Article abstract: Historian and novelist, poet and propagandist, Guo was perhaps the most prolific Chinese intellectual of the twentieth century. After the founding of the People’s Republic of China in 1949, he served in a variety of government posts, including that of President of the Chinese Academy of Sciences. He survived the purges of the Anti-Rightist Campaign (1957) and the Cultural Revolution era (1966-1976) and continued publishing through the 1970’s.
Guo Moruo (Kou Mo-jo), like many of the leaders of revolutionary China, was born during the tumultuous last decade of the nineteenth century. Born Kuo K’ai-chen in November, 1892, to a well-to-do merchant family in the interior province of Sichuan, he received the foundation of a classical education at a time of sweeping educational reform. The near collapse of the Qing Empire in the wake of the 1894-1895 war with Japan, the abortive One Hundred Days of Reform in the summer of 1898, and the Boxer Rebellion of 1900 spurred an unprecedented overhaul of the curriculum required for admission to the bureaucracy. Thus, Guo studied Chinese and Western subjects at a school in Jiading from 1906 to 1909.
During the revolution of October, 1911, Guo received his secondary education in the provincial capital of Chengdu. Upon completion of his studies there, he decided to pursue additional modern courses in Japan. He completed an accelerated preparatory course of study for Chinese students and in 1915 was enrolled in pre-medical studies at Okayama. For the next half-decade, he labored to finish his medical studies while increasingly devoting himself to literary interests. The tensions involved in resolving this dilemma of direction taxed his family life as well as his inner muse and would play a crucial role in his later work.
Guo had submitted to an arranged marriage in 1912 but remained estranged from his wife almost from the beginning. During his medical studies in Japan, he met Satō Tomiko, a Japanese Christian, and soon moved in with her. Their liaison would eventually produce five children, though Guo refused to marry her for fear of offending his parents.
Guo’s literary interests during this period, which coincided with the development of the new vernacular literature advocated by Chen Duxiu, Hu Shih, Li Dazhao, and the “Literary Renaissance” at the University of Peking, already displayed a surprising eclecticism and showed evidence of an early search for cross-cultural synthesis. Sources as varied as the idealist philosopher Wang Yangming, the Western Romantics and the poetry of Johann Wolfgang von Goethe, Walt Whitman, and Rabindranath Tagore dominated his studies.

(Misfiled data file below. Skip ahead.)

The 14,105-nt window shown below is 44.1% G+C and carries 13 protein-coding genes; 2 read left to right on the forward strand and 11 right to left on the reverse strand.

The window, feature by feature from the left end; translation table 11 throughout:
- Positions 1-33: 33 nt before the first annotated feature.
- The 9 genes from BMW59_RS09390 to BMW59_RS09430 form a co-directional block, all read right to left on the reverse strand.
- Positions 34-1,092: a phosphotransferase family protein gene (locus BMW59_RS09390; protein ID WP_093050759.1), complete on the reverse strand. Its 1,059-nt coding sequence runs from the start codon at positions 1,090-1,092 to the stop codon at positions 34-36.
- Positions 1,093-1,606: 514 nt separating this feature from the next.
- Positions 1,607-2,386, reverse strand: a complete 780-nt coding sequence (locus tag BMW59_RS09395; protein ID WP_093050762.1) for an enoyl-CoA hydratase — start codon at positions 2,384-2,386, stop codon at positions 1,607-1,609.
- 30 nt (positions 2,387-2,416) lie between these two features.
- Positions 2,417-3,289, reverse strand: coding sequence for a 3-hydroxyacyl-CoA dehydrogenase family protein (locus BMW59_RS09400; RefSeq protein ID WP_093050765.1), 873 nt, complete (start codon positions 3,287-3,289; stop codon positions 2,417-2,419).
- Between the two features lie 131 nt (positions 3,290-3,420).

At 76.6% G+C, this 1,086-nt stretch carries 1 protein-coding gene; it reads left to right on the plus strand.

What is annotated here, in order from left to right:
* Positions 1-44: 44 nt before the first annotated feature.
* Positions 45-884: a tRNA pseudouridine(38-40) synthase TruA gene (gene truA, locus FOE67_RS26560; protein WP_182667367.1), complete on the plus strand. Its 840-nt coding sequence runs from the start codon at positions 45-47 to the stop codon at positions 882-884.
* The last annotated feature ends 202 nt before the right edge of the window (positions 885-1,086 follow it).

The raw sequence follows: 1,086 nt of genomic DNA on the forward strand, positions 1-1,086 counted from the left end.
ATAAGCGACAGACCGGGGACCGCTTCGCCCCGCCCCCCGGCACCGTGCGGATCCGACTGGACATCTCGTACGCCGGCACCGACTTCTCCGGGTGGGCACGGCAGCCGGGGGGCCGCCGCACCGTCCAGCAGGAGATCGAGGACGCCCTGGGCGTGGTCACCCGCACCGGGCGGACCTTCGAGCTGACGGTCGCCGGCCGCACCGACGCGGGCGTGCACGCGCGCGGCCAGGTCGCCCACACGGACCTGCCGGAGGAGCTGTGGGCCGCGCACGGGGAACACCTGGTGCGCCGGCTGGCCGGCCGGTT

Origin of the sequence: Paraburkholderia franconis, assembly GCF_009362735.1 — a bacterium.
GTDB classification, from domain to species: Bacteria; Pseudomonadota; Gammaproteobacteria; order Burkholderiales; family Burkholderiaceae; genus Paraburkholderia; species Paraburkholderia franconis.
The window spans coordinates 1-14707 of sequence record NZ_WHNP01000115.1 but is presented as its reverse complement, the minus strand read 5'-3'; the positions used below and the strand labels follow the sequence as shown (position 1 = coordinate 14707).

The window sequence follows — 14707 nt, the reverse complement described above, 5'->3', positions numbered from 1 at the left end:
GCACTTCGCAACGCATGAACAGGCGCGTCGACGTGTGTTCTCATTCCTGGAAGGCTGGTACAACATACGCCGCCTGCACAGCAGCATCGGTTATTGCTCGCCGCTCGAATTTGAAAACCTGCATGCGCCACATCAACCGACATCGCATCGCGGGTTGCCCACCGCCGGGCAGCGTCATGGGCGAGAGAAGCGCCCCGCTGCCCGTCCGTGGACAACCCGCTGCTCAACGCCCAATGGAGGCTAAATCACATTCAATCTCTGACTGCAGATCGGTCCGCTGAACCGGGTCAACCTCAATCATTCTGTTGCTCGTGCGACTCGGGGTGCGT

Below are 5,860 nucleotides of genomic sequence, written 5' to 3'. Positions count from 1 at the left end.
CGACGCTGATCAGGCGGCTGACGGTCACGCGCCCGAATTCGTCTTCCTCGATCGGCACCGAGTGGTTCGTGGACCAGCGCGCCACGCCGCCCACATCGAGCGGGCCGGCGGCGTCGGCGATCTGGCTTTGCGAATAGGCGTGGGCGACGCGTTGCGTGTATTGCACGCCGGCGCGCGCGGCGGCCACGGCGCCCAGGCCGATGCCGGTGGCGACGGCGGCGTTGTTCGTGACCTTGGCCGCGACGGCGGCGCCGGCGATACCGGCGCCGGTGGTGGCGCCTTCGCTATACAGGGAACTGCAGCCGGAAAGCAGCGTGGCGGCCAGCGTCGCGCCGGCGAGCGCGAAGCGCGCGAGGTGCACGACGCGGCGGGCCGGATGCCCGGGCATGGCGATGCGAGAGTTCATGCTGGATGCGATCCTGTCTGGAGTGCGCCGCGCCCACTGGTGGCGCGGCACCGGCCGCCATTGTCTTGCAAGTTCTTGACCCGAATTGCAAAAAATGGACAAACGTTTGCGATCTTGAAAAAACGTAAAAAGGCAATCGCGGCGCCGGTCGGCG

In the autumn of 1919, amid the furor of the May Fourth Movement, Guo’s poems were published for the first time in the Hsih-hsih hsin-pao (the China times), and he soon determined, over Tomiko’s desperate protests, to leave his medical studies and pursue writing as a career. With his colleagues Yu Dafu, Tian Han, and Zhang Ziping, he formed the Creation Society and in the early 1920’s founded the Ch’uang-tsao chi-k’an (creation quarterly), as well as a weekly and a daily. Guo and his fellow creationists, for the most part, followed a Romantic aesthetic—a belief in pantheism, the primacy of intuitive knowledge and emotion, the heroism of individual action, and the need for rebellion. With the breakup of the group in 1924, however, he increasingly turned his attention to the momentous political events that would initially unite China, then plunge the nation into civil war.
Like many Chinese intellectuals during the May Fourth period, Guo had initially been receptive to a wide variety of novel Western ideas. As early as the publication in 1921 of his poetry collection Nü-shen (partial translation, Selected Poems from “The Goddesses,” 1958), he had announced his interest in communism. The Bolshevik experiment in Russia, Vladimir Ilich Lenin’s renunciation of czarist claims in China, and the Comintern-inspired United Front of Chinese Communists and Kuomintang (Nationalists) drew the admiration of many patriotic Chinese, and by 1924, Guo had written of his conversion to Marxism-Leninism, though he did not join the party until 1927. His influences during this period included the Japanese Marxist Hajime Kawakami, Friedrich Nietzsche, Goethe, and Ivan Turgenev, and he produced translations of works from all of these writers. True to the catholicity of his interests, he also managed to publish, during a time when he was increasingly dedicating himself to remaking the social order, a series of vernacular translations of classical poetry and a romantic novel.
The next three years, which encompassed Chiang K’ai-shek’s Northern Expedition to unite China under the Nationalists and his bloody purge to eliminate the Communists in 1937, saw Guo involved in the...
(The entire section is 2035 words.)